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Commentary

A Case Against the Case Against Walmart


     
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As people crowded into local D.C. grocery stores last weekend, gobbling up a limited supply of water and canned goods in preparation for Hurricane Irene, some may have found themselves pining for the open aisles, vast selection, and efficient check-out operation offered by Walmart.

These shoppers may get their wish in time for next year’s hurricane season, as the retail giant has announced plans to open four stores in the District starting in 2012.

A coalition of labor unions and advocacy groups calling itself “Living Wages, Healthy Communities” has staked out opposition to this plan, arguing that the big-box behemoth claims jobs, reduces wages and destroys communities. Research suggests that these claims are little more than myths.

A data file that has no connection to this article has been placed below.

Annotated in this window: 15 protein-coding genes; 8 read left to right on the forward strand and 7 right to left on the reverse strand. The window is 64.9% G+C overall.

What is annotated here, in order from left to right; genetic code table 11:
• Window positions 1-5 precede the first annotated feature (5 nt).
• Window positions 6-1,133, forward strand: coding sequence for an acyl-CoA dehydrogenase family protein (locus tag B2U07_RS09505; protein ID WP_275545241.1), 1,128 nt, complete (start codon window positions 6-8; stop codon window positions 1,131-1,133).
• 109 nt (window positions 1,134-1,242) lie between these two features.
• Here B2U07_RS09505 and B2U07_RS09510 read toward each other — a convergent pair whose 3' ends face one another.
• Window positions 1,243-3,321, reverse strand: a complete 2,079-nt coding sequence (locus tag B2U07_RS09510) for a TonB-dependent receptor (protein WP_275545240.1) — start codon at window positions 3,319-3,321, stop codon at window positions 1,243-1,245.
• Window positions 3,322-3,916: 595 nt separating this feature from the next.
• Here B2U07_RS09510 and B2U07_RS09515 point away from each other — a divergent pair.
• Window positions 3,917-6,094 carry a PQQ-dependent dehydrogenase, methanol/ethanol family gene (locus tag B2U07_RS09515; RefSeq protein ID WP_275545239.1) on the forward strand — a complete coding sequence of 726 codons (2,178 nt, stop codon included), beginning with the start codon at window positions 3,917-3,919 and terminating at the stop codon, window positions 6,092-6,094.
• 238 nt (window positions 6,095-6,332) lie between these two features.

That people want jobs at Walmart is obvious—new Walmarts in cities like Cleveland, Oakland, Calif., and Glendale, Ariz., have received thousands of applications for hundreds of jobs. But does Walmart displace as many or more jobs than it creates? Studies show that the effect of Walmart on retail employment is, at worst, ambiguous. The economist Emek Basker estimated that new Walmarts cause net job creation in the retail sector, albeit with slight job losses in wholesale. Another study estimated that each new Walmart job displaces 1.4 retail jobs, but still creates enough new labor in other sectors that its overall effect is neutral.

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Art Carden is a Research Fellow at the Independent Institute in Oakland, California, and Assistant Professor of Economics at Samford University.
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